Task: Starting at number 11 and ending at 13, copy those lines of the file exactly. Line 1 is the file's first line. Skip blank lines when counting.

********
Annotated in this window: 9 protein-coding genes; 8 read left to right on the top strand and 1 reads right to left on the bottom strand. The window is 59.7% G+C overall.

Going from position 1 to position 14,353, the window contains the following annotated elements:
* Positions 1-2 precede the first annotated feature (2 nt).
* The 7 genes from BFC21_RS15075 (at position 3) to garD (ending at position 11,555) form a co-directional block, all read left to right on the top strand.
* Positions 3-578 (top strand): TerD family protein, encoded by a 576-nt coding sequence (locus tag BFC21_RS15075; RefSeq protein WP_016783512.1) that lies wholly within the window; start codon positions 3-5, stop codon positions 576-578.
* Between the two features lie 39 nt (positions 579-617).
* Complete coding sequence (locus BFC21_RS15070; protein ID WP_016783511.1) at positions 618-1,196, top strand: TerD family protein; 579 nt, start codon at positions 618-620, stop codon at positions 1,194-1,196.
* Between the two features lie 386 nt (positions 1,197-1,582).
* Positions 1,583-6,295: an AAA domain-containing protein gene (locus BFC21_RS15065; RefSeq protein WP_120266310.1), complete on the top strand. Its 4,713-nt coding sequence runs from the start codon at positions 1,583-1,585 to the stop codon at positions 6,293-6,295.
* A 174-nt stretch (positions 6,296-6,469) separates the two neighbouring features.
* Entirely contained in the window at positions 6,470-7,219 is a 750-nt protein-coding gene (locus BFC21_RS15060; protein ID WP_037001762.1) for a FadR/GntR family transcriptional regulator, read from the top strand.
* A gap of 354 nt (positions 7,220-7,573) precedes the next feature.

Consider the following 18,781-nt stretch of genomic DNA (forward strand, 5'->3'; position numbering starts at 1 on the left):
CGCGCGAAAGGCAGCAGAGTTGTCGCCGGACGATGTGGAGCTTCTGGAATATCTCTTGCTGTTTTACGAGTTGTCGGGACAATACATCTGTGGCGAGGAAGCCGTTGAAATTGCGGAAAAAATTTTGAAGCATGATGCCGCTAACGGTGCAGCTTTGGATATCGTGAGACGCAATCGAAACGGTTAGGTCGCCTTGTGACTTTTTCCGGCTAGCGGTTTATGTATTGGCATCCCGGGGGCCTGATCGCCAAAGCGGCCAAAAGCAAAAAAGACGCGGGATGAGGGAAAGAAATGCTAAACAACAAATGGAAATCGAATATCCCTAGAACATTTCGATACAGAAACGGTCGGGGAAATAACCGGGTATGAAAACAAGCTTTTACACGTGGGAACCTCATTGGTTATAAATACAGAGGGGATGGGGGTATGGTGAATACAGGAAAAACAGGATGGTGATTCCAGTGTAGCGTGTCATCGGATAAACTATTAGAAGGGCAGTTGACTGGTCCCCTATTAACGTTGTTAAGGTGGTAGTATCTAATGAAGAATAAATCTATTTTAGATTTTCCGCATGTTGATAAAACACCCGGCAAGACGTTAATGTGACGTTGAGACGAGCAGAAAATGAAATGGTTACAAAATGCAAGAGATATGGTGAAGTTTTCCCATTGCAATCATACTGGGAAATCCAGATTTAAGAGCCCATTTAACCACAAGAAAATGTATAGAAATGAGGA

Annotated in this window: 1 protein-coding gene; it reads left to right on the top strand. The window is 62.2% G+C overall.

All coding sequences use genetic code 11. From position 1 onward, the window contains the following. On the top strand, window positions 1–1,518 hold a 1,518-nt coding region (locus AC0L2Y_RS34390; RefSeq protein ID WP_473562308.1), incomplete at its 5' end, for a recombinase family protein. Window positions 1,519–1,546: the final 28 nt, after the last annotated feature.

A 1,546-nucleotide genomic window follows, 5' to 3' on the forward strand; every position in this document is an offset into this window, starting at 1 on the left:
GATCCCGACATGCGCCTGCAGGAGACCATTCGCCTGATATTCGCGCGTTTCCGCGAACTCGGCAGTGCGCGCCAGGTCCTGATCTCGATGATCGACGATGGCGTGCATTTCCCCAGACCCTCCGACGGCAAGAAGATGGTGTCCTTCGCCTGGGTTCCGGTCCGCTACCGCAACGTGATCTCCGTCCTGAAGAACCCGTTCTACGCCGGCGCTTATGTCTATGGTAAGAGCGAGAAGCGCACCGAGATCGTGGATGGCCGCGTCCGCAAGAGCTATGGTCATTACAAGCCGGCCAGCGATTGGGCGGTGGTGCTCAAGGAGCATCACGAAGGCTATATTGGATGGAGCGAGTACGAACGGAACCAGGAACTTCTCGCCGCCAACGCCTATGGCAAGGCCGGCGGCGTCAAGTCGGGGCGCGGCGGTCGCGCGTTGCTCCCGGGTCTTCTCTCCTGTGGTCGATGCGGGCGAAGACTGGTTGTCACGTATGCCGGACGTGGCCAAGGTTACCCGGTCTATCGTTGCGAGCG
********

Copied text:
* Entirely contained in the window at positions 6,470-7,219 is a 750-nt protein-coding gene (locus BFC21_RS15060; protein ID WP_037001762.1) for a FadR/GntR family transcriptional regulator, read from the top strand.
* A gap of 354 nt (positions 7,220-7,573) precedes the next feature.

Consider the following 18,781-nt stretch of genomic DNA (forward strand, 5'->3'; position numbering starts at 1 on the left):